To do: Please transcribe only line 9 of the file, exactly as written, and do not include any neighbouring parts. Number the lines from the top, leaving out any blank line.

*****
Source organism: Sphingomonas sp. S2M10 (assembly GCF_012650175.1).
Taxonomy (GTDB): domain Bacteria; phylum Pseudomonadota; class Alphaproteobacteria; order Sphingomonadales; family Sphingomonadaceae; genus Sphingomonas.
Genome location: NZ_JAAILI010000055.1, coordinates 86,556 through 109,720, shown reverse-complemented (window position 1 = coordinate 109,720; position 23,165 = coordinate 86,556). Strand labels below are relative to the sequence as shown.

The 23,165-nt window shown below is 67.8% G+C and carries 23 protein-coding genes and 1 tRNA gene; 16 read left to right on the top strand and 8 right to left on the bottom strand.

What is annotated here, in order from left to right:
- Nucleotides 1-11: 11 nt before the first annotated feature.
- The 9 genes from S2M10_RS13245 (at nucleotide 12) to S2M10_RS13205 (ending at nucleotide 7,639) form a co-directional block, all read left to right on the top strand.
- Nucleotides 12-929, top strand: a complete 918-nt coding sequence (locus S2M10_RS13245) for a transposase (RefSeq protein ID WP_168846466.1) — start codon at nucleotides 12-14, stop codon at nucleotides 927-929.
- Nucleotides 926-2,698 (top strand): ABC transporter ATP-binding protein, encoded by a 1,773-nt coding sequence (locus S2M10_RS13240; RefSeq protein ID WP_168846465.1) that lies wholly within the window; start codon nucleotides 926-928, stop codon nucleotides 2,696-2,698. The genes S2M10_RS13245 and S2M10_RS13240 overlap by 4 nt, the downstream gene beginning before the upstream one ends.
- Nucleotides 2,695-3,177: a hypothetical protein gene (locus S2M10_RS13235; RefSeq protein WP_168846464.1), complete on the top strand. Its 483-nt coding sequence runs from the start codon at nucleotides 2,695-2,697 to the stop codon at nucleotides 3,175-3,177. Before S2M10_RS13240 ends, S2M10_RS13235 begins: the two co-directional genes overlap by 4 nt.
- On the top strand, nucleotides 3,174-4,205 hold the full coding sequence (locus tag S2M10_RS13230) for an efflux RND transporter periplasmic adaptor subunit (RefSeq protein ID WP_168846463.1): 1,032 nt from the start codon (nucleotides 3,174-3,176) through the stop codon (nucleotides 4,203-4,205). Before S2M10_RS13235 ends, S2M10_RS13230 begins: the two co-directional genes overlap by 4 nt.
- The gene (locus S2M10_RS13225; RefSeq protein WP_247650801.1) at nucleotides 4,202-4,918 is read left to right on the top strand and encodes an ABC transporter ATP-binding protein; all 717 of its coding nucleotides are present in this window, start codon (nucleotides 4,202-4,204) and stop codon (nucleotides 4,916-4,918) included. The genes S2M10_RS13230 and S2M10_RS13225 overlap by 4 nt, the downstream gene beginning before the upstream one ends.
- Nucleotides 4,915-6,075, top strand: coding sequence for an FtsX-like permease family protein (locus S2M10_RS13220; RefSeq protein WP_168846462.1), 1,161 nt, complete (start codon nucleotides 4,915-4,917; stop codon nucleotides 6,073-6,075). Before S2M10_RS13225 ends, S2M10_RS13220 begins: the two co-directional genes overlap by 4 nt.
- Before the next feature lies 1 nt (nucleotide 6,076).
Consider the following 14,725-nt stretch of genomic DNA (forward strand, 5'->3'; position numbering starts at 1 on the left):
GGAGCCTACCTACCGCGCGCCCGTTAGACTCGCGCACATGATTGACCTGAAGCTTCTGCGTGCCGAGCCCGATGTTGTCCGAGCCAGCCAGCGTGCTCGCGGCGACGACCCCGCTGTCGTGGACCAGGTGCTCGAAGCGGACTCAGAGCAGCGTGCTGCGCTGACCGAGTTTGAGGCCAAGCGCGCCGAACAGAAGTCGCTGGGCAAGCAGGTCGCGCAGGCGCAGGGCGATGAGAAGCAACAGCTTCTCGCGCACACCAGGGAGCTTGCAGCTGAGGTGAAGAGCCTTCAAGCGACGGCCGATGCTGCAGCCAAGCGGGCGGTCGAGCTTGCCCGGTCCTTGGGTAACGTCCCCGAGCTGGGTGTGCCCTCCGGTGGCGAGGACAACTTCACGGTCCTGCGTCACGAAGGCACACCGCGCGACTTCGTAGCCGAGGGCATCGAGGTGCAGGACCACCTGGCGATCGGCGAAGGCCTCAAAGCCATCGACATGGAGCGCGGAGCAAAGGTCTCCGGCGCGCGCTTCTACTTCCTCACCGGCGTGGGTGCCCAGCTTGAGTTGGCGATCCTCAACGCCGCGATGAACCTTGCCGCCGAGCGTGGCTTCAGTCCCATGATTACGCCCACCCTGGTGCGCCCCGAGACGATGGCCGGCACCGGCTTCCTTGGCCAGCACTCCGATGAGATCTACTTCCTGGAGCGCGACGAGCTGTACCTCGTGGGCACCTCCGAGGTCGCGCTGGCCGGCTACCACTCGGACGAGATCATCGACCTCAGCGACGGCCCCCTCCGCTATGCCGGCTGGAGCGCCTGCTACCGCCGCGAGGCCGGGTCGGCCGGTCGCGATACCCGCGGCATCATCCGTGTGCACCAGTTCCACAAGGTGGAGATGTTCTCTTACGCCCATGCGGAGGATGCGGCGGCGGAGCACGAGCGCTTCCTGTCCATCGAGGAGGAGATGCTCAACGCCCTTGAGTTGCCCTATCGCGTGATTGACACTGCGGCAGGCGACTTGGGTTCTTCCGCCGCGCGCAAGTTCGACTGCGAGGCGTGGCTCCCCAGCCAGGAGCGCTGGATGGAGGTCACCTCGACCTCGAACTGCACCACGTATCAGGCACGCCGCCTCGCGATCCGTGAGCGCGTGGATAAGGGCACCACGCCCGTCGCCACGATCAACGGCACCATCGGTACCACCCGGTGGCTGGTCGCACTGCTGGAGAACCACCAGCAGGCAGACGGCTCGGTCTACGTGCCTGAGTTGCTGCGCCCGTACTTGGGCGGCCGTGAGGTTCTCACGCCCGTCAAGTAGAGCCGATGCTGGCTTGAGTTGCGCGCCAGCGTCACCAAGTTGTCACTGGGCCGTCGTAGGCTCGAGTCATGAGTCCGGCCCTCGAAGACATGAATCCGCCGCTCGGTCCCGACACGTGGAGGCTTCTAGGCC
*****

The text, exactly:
- Nucleotides 926-2,698 (top strand): ABC transporter ATP-binding protein, encoded by a 1,773-nt coding sequence (locus S2M10_RS13240; RefSeq protein ID WP_168846465.1) that lies wholly within the window; start codon nucleotides 926-928, stop codon nucleotides 2,696-2,698. The genes S2M10_RS13245 and S2M10_RS13240 overlap by 4 nt, the downstream gene beginning before the upstream one ends.